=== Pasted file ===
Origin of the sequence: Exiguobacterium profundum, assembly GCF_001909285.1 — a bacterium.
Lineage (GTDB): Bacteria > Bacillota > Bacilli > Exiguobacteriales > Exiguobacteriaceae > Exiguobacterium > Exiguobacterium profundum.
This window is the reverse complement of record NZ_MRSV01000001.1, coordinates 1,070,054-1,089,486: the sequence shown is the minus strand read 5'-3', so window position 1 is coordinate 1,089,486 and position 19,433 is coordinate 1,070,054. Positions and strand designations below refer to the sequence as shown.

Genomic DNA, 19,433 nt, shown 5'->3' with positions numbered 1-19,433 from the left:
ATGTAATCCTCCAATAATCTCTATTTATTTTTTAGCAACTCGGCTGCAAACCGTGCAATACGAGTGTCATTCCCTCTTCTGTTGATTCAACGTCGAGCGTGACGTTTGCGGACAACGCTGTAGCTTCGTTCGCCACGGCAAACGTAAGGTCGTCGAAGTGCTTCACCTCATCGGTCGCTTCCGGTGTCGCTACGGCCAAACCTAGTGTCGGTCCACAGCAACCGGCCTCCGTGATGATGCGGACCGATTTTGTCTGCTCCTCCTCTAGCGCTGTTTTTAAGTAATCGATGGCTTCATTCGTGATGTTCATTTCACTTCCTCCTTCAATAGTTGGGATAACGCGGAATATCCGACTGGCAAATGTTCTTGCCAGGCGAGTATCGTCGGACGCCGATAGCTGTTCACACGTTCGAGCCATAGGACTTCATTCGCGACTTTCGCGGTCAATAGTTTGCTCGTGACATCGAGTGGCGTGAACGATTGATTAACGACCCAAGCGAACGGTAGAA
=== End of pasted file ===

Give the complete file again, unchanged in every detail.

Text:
Origin of the sequence: Exiguobacterium profundum, assembly GCF_001909285.1 — a bacterium.
Lineage (GTDB): Bacteria > Bacillota > Bacilli > Exiguobacteriales > Exiguobacteriaceae > Exiguobacterium > Exiguobacterium profundum.
This window is the reverse complement of record NZ_MRSV01000001.1, coordinates 1,070,054-1,089,486: the sequence shown is the minus strand read 5'-3', so window position 1 is coordinate 1,089,486 and position 19,433 is coordinate 1,070,054. Positions and strand designations below refer to the sequence as shown.

Genomic DNA, 19,433 nt, shown 5'->3' with positions numbered 1-19,433 from the left:
ATGTAATCCTCCAATAATCTCTATTTATTTTTTAGCAACTCGGCTGCAAACCGTGCAATACGAGTGTCATTCCCTCTTCTGTTGATTCAACGTCGAGCGTGACGTTTGCGGACAACGCTGTAGCTTCGTTCGCCACGGCAAACGTAAGGTCGTCGAAGTGCTTCACCTCATCGGTCGCTTCCGGTGTCGCTACGGCCAAACCTAGTGTCGGTCCACAGCAACCGGCCTCCGTGATGATGCGGACCGATTTTGTCTGCTCCTCCTCTAGCGCTGTTTTTAAGTAATCGATGGCTTCATTCGTGATGTTCATTTCACTTCCTCCTTCAATAGTTGGGATAACGCGGAATATCCGACTGGCAAATGTTCTTGCCAGGCGAGTATCGTCGGACGCCGATAGCTGTTCACACGTTCGAGCCATAGGACTTCATTCGCGACTTTCGCGGTCAATAGTTTGCTCGTGACATCGAGTGGCGTGAACGATTGATTAACGACCCAAGCGAACGGTAGAA